int main(int ac, char** av) {
  N=(ac>1)?atoi(av[1]):100;
  K=(ac>2)?atoi(av[2]):3;
  assert(N<MN);
  int x,s,p,ne=0;
  for(x=3;x<=N;x++) {
    assert(ne<ME);
    A[x]=&E[ne++];
    A[x]->n = x-1;
  }
  for(x=2;x<=N;x++) for(s=x+2, p=2*x; s<2*x && p<=N; p+=x, s++) {
    assert(ne<ME);
    edge *e=&E[ne++];
    e->n = s; e->p = A[p]; A[p] = e;
  }
  printf("%d edges\n",ne);
  if(K>=3) {
    for(x=1;x<=8;x++) C[x]=1<<(x%3);
    recurse(9);
  } else recurse(1);
  printf("failed\n");
}
« Last Edit: Jun 27th, 2009, 10:24pm by Eigenray » IP Logged
Michael Dagg
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Re: Color positive integers  
« Reply #6 on: Jul 25th, 2009, 7:49am »
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I hadn't done it this way: in order to show that 3 colors  
were insufficient, I tried to find a set of 4 mutually joined  
vertices (i.e. a copy of the complete graph K_4 inside the  
graph you are creating). I haven't found such a set of 4  
vertices, nor proved they cannot exist.
 
I believe you are correct that 4 colors are necessary by the  
time we get to coloring the graph {1, 2, ..., 100}. I worked  
on it some by hand, except I forgot that there is only an edge  
between x+y and x*y  when  x  and y  were distinct, so my answer  
is just a little different: when we also insert edges between  
2x and x^2, it seems to me we need 4 colors even just to color  
the subgraph with vertices {6, 7, 8, 9, 12, 13, 14, 15, 20, 36}  
(with vertices joining 6 to 9  and  12 to 36).  
 
The integers 18 & 2 show that there is an edge between the  
vertices labelled 18+2=20 and 18*2=36; briefly, 18,2 => 20 L 36 .  
We similarly have  
  6, 6 => 12 L 36
  10, 2 => 12 L 20
so the graph contains a triangle {20,12,36}. If there is a  
3-coloring, we can use the colors  A,B,C  for these vertices, say.
Since also
  12, 1 => 13 L 12
  9, 4 => 13 L 36
there is another triangle {12,13,36}  which shares an edge with  
this first triangle, forcing vertices 13 and 20 to have the same  
color, or in short: " 13 = 20 = A "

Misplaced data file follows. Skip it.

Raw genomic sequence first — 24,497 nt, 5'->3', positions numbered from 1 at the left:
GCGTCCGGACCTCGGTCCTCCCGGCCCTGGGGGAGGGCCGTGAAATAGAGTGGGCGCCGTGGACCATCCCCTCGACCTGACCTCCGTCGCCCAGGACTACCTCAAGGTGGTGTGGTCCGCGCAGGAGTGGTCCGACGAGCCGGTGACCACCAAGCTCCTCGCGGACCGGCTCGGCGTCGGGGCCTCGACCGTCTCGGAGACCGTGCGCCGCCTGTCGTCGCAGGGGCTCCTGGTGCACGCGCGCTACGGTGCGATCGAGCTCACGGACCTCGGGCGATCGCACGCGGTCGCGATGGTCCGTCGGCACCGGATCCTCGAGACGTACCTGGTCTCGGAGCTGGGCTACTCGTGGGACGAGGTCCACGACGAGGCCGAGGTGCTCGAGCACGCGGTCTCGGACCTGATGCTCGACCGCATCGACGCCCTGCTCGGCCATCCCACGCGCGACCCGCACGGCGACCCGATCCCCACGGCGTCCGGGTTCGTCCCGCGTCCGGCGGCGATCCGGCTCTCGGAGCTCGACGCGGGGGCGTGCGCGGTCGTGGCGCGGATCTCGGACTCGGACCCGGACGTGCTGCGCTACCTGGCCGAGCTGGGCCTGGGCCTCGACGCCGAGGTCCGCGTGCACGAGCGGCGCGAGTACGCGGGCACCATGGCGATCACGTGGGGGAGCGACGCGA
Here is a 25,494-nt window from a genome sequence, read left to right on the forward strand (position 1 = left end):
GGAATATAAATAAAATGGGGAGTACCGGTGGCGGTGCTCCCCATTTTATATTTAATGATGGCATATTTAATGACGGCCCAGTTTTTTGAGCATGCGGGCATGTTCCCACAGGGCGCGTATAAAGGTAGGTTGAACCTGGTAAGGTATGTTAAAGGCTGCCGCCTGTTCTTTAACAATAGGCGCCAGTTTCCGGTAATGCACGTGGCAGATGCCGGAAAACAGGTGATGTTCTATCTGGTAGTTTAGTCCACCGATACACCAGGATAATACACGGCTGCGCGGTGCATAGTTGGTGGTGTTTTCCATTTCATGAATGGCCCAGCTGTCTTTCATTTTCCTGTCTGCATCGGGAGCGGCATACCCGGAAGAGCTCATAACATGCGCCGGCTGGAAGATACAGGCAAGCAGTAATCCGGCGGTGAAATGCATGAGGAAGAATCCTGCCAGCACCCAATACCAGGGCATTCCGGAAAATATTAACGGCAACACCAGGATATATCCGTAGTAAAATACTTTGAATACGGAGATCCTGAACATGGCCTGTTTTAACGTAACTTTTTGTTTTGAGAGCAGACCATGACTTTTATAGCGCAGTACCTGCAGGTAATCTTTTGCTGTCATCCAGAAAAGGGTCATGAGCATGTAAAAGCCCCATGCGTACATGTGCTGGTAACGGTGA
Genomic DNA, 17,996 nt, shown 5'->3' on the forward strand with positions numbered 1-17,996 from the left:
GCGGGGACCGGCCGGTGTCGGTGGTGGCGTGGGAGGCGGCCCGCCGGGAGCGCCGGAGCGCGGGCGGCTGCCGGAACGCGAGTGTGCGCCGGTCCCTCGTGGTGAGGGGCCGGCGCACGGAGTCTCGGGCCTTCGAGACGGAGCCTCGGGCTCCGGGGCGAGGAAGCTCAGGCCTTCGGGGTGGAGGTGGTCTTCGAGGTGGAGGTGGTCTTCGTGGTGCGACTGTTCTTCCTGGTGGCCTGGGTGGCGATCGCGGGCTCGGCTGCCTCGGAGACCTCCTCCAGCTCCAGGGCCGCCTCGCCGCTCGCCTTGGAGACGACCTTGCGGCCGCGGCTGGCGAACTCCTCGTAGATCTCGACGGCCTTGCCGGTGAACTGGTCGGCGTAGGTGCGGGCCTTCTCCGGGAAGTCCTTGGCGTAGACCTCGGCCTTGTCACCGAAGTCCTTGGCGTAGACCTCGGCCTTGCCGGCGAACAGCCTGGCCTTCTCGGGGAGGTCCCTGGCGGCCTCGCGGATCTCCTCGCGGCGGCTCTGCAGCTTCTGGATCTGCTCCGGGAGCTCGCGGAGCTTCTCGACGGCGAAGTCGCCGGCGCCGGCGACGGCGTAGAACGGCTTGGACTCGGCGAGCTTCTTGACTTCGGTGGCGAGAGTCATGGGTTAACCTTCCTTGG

We have another pair of triangles {6,7,8} and {7,8,12} sharing  
an edge:
  4, 2 =>  6 L 8
  6, 1 =>  6 L 7
  7, 1 =>  7 L 8
  4, 3 => 12 L 7
  6, 2 => 12 L 8
from which we conclude " 6 = 12 = B ".
Next we can deduce the colors of vertices 9, 8 and 14:
  3, 3 =>  9 L  6 = B
  5, 4 =>  9 L 20 = A
so  9 = C;
  6, 2 =>  8 L 12 = B (already noted)
  8, 1 =>  8 L  9 = C
so  8 = A;
  13, 1 => 14 L 13 = A
  7, 2 => 14 L  9 = C
so 14 = B.
But now there's no color left for vertex 15:
  5, 3 => 15 L  8 = A
  14, 1 => 15 L 14 = B
  12, 3 => 15 L 36 = C
contradiction. So no 3-coloration is possible for this graph.
(This argument uses 18 edges among the 10 vertices. That's
probably not a minimal subgraph requiring 4 colors, but the
reasoning is not difficult this way.)
 
> I don't even know if there are any 4-cliques at all
 
Nor do I. It's equivalent to asking whether there are (positive)  
integer points on an affine variety of dimension 4. That's a hard  
question to answer. I am inclined to think there are such cliques,  
in fact I'd guess they exist of arbitrarily high cardinality; but  
that's pure speculation, and if my guess is wrong that doesn't  
answer the question of the chromatic number anyway.
 
Nice nugget.
« Last Edit: Jul 25th, 2009, 7:50am by Michael Dagg » IP Logged

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Michael Dagg
Michael Dagg
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Re: Color positive integers  
« Reply #7 on: Jul 26th, 2009, 7:17am »
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Here is a 4-coloration of [1,224] (actually I continued it to [1, 234]) :
 
1, 2, 1, 2, 1, 3, 2, 1, 2, 4, 1, 3, 4, 3, 4, 3, 1, 4, 3, 1, 3, 2, 1, 2, 1, 2,
4, 2, 1, 2, 3, 1, 4, 2, 1, 2, 3, 1, 2, 1, 4, 2, 4, 1, 2, 3, 1, 4, 2, 1, 2, 3,
1, 2, 4, 1, 3, 2, 1, 2, 1, 2, 1, 4, 1, 2, 3, 1, 3, 2, 1, 3, 4, 1, 4, 2, 1, 2,
3, 1, 3, 1, 3, 2, 3, 1, 2, 1, 4, 2, 3, 1, 4, 3, 1, 3, 4, 1, 3, 2, 1, 2, 3, 1,